However, in some preferred alternative embodiments, one or more separate spins or rates of rotation may be imparted on the rotating system. Thus, here a first spin or spin rate would be applied for the first separation and maintained during the first expression, then when a sufficient desired amount of the first product has been emptied from the separation container 11 (as noted by time, operator observation, or sensed by the appropriate photocell(s) or other sensors), then the first component line 13 will be clamped/valved shut (and/or welded and/or cut). Expression is also halted at this point in this embodiment by the halting of the hydraulic fluid pressurization. Then, before any other lines (e.g., lines 15 or 25) are opened, a second spin as imparted by a second centrifugal rotational rate is created, and in one embodiment, this second rate is substantially slower than the first rate. This may have the effect of re-suspending an intermediate product in a remainder portion of the first component product, which will then allow for the removal of such a second component from the separation container 11. Then at this second spin rate, the valve 42 associated with the tubing line 25 of the intermediate component, here usually a nicely re-suspended platelet product, would be opened (here also typically in response to control by the control system 60), and since the initial expression was discontinued, a renewed hydraulic fluid pressure may be used to now force the flow of platelets out of the ring container 11 into the intermediate product, platelet container through the tubing line 25. This would continue on either a manual control, a timing mechanism or preferably until a photocell or cells or other sensors would note the appropriate movement/positioning of the interface of the intermediate component product with the RBCs. Then the clamp/valve 42 associated with line 25 of the intermediate component product would be clamped/valved shut (and/or welded sealed and/or cut), and the valve/clamp 42 associated with the red blood cell line 15 could then be opened typically by the system (e.g., control system 60). The opening and closing of these last two valves may be substantially simultaneous or may occur sequentially with a period of time therebetween. And, then continued or renewed hydraulic fluid pressure may be used to force flow of RBCs out of the ring container 11 into the RBC container 14 through the tube 15. This could continue until bag 11 is emptied (at least substantially emptied of the RBCs) and then the clamp 42 associated with the RBC line 15 can be shut, typically by the control system 60, and if enabled, a welding and/or cutting function in that clamp 42 can be activated to seal and/or cut line 15. Such an embodiment could occur at two or more rotational speeds, However, it may be preferred to maintain at least some rotation on the system to thus subject the fluid components to some substantially continuous, though substantially non-constant centrifugal forces. This will assist in keeping the products substantially separate even though there will be some desirable re-mixing of the intermediate component with the first component remainder.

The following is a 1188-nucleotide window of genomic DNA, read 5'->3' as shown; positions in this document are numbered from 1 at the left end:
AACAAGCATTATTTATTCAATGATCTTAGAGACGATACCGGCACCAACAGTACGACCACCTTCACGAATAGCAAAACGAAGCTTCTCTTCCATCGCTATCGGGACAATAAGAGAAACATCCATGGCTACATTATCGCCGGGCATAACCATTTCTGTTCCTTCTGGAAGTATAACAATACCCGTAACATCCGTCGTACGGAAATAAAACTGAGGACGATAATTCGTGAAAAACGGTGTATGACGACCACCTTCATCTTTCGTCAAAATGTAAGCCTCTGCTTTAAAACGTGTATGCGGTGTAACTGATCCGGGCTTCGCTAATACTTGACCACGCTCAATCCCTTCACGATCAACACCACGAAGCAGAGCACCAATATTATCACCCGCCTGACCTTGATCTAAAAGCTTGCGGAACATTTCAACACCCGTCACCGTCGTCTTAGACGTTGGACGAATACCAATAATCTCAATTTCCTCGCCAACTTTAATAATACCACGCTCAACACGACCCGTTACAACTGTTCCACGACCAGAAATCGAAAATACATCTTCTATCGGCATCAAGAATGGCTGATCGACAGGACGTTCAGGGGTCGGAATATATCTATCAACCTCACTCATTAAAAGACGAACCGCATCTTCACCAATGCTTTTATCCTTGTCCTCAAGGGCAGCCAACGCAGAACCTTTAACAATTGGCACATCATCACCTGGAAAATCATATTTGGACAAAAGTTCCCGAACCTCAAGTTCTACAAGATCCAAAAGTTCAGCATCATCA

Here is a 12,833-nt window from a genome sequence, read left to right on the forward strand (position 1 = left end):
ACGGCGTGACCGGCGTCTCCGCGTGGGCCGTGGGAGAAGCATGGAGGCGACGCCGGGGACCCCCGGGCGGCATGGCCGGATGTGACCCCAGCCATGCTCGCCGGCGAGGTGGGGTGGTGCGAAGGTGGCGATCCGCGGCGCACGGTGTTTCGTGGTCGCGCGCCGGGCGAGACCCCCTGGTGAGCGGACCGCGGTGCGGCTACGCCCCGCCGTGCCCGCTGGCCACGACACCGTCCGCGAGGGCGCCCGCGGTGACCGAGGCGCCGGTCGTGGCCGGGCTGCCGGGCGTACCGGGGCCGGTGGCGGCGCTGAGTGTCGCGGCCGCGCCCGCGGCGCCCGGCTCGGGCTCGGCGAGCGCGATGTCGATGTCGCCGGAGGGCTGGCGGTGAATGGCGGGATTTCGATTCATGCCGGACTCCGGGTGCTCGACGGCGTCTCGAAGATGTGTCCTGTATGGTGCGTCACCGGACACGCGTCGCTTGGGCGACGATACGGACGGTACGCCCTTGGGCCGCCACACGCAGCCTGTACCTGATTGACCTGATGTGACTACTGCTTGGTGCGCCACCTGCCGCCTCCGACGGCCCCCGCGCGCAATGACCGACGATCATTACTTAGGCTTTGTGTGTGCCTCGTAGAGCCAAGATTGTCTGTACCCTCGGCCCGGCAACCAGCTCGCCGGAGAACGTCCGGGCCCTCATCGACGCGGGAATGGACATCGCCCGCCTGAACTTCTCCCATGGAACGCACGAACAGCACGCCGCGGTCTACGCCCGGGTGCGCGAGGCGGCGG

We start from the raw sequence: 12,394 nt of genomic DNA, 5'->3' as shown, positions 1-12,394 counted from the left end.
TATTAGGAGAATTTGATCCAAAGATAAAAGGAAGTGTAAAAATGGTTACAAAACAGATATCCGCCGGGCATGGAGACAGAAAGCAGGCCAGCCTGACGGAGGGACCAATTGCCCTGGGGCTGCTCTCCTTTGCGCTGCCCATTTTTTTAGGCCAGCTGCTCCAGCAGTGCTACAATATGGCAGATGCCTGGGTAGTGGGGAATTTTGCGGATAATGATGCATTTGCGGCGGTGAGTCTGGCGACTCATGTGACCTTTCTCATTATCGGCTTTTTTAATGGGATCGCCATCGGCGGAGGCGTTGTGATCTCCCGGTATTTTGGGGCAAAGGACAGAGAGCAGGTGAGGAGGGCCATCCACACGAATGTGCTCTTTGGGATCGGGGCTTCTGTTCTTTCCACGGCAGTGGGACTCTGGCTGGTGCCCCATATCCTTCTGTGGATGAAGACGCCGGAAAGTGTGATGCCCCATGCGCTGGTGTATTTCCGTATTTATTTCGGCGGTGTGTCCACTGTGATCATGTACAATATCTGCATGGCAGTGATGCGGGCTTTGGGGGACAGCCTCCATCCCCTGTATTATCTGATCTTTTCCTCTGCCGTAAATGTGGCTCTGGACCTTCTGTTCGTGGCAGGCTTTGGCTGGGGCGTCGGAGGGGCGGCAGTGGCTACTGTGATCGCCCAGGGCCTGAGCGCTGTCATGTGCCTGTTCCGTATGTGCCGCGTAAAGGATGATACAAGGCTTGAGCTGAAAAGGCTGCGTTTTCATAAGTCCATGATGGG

Note, in any of these 3C embodiments, if the storage solutions were not integrated or otherwise kept separate, and not previously loaded in the respective bags 14, 24, then the seals (as by a breaking pin 17 or a pressure rupturable seal (neither directly shown)) may be broken such that the respective storage liquids 16 for each of the respective products in the bags 14, 24 may flow or be made to flow from the respective containers 26 through the tubes 27 to the appropriate containers and be mixed with the second and third products, e.g., the buffy coat/platelets and the red blood cell concentrate. The separation set 10 can then (or prior to the movement of the storage fluids 16 thereto) be removed from the rotor 40. If not done earlier, containers 14 and 24 may then be separated by the tube 15 being welded/cut by means of a tube welding/cutting gun. Post-processing leukoreduction filtration of the red blood cells (and if substantially pure platelets are available in the second product) could be performed at this point, such that the now diluted and somewhat less viscous concentrates of red blood cells can flow down into a further component container (see
The respective flows in some of these embodiments may be better seen in the
In the alternative embodiment drawing of